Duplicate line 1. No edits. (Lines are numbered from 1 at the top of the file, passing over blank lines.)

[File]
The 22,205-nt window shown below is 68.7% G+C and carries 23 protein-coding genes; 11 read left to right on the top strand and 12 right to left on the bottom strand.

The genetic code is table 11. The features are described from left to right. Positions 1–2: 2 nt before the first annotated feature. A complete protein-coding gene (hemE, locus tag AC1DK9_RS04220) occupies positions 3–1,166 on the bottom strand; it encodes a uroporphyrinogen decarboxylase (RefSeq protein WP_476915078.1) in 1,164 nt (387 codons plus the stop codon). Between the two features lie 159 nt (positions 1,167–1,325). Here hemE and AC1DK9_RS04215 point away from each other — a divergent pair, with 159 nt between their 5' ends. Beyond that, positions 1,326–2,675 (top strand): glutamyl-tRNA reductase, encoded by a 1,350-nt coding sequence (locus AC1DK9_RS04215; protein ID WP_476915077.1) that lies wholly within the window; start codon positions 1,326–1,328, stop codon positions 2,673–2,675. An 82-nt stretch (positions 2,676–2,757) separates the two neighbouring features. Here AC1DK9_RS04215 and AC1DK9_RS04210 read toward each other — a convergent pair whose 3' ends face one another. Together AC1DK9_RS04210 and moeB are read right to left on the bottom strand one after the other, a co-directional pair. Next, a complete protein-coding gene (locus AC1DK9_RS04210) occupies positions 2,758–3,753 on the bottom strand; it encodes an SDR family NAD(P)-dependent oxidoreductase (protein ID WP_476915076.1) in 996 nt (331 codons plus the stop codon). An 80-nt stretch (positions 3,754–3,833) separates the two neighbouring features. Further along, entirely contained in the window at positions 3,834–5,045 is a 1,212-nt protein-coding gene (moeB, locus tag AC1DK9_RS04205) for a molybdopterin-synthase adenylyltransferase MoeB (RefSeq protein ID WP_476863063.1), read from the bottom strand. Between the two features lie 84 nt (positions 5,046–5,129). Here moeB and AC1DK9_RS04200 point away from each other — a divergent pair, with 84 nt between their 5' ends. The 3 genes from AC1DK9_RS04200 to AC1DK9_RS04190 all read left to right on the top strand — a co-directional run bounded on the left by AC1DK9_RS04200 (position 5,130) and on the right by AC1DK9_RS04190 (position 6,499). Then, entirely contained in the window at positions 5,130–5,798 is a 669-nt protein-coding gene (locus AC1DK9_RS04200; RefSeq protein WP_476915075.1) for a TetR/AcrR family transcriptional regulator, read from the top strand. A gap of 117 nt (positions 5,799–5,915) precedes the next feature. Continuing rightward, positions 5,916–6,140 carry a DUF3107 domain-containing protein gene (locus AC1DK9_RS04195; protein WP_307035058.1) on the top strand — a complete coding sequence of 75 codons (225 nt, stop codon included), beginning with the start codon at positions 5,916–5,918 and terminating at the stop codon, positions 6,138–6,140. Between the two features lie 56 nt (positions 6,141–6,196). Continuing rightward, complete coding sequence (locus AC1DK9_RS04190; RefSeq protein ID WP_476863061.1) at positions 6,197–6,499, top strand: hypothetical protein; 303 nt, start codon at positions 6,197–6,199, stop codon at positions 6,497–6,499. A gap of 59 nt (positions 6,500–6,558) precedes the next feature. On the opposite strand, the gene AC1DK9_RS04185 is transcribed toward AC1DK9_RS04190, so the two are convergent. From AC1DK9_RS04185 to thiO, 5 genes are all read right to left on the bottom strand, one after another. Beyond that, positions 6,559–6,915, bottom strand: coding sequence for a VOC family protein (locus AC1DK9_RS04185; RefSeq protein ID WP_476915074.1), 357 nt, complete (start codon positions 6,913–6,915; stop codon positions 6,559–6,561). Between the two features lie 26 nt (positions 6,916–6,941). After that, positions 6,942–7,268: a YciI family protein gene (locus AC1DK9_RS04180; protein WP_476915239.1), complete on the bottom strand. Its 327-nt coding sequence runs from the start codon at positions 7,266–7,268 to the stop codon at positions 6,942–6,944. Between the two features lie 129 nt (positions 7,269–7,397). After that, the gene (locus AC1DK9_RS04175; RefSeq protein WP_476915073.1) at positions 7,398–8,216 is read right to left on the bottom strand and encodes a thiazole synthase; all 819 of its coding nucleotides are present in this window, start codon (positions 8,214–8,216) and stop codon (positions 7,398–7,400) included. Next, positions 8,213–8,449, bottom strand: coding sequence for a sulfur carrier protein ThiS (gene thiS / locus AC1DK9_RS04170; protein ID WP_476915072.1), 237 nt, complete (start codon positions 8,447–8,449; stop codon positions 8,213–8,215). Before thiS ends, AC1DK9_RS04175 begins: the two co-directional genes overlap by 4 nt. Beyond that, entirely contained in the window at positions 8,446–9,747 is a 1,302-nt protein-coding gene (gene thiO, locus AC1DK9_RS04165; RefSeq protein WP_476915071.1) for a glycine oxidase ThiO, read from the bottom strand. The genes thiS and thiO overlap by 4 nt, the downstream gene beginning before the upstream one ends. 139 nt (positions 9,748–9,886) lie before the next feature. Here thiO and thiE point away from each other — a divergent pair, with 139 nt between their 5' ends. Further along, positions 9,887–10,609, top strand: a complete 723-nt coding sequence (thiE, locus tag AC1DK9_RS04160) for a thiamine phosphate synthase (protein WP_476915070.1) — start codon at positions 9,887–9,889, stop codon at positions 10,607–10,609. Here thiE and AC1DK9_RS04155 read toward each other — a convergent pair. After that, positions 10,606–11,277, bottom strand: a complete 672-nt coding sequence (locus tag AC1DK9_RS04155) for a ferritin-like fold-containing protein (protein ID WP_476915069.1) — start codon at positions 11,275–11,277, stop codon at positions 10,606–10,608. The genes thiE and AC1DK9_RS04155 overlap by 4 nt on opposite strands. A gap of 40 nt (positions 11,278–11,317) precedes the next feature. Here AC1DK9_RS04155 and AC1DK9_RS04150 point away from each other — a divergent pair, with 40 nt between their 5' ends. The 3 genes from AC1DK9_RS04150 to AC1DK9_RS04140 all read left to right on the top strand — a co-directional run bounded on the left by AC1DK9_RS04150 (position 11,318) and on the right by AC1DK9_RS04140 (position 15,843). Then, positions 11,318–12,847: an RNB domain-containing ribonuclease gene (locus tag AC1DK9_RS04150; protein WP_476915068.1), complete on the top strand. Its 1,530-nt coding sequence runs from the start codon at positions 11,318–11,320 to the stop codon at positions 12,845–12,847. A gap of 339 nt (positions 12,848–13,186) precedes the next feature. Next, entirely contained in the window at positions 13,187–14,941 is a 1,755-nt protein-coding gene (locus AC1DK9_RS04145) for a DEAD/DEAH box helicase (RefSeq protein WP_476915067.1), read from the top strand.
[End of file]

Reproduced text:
The 22,205-nt window shown below is 68.7% G+C and carries 23 protein-coding genes; 11 read left to right on the top strand and 12 right to left on the bottom strand.